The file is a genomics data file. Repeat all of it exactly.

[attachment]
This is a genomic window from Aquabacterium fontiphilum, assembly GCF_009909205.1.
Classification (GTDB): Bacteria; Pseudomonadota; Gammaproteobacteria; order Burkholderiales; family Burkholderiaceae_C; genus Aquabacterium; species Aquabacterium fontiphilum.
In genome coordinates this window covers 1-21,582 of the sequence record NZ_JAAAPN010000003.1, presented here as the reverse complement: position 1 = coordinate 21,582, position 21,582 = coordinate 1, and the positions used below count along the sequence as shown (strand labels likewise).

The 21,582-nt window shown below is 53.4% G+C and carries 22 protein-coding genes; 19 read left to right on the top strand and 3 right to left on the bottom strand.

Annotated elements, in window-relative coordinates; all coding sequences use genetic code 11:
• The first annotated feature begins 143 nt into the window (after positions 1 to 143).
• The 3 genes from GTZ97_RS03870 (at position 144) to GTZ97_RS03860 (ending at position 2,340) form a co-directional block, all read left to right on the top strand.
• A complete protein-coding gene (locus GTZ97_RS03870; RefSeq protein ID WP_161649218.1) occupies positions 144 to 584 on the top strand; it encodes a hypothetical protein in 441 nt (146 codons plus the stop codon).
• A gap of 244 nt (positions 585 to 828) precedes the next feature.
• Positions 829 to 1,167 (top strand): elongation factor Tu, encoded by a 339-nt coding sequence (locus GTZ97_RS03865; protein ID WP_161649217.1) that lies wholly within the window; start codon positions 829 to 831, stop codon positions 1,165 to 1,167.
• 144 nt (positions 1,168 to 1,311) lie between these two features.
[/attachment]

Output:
This is a genomic window from Aquabacterium fontiphilum, assembly GCF_009909205.1.
Classification (GTDB): Bacteria; Pseudomonadota; Gammaproteobacteria; order Burkholderiales; family Burkholderiaceae_C; genus Aquabacterium; species Aquabacterium fontiphilum.
In genome coordinates this window covers 1-21,582 of the sequence record NZ_JAAAPN010000003.1, presented here as the reverse complement: position 1 = coordinate 21,582, position 21,582 = coordinate 1, and the positions used below count along the sequence as shown (strand labels likewise).

The 21,582-nt window shown below is 53.4% G+C and carries 22 protein-coding genes; 19 read left to right on the top strand and 3 right to left on the bottom strand.

Annotated elements, in window-relative coordinates; all coding sequences use genetic code 11:
• The first annotated feature begins 143 nt into the window (after positions 1 to 143).
• The 3 genes from GTZ97_RS03870 (at position 144) to GTZ97_RS03860 (ending at position 2,340) form a co-directional block, all read left to right on the top strand.
• A complete protein-coding gene (locus GTZ97_RS03870; RefSeq protein ID WP_161649218.1) occupies positions 144 to 584 on the top strand; it encodes a hypothetical protein in 441 nt (146 codons plus the stop codon).
• A gap of 244 nt (positions 585 to 828) precedes the next feature.
• Positions 829 to 1,167 (top strand): elongation factor Tu, encoded by a 339-nt coding sequence (locus GTZ97_RS03865; protein ID WP_161649217.1) that lies wholly within the window; start codon positions 829 to 831, stop codon positions 1,165 to 1,167.
• 144 nt (positions 1,168 to 1,311) lie between these two features.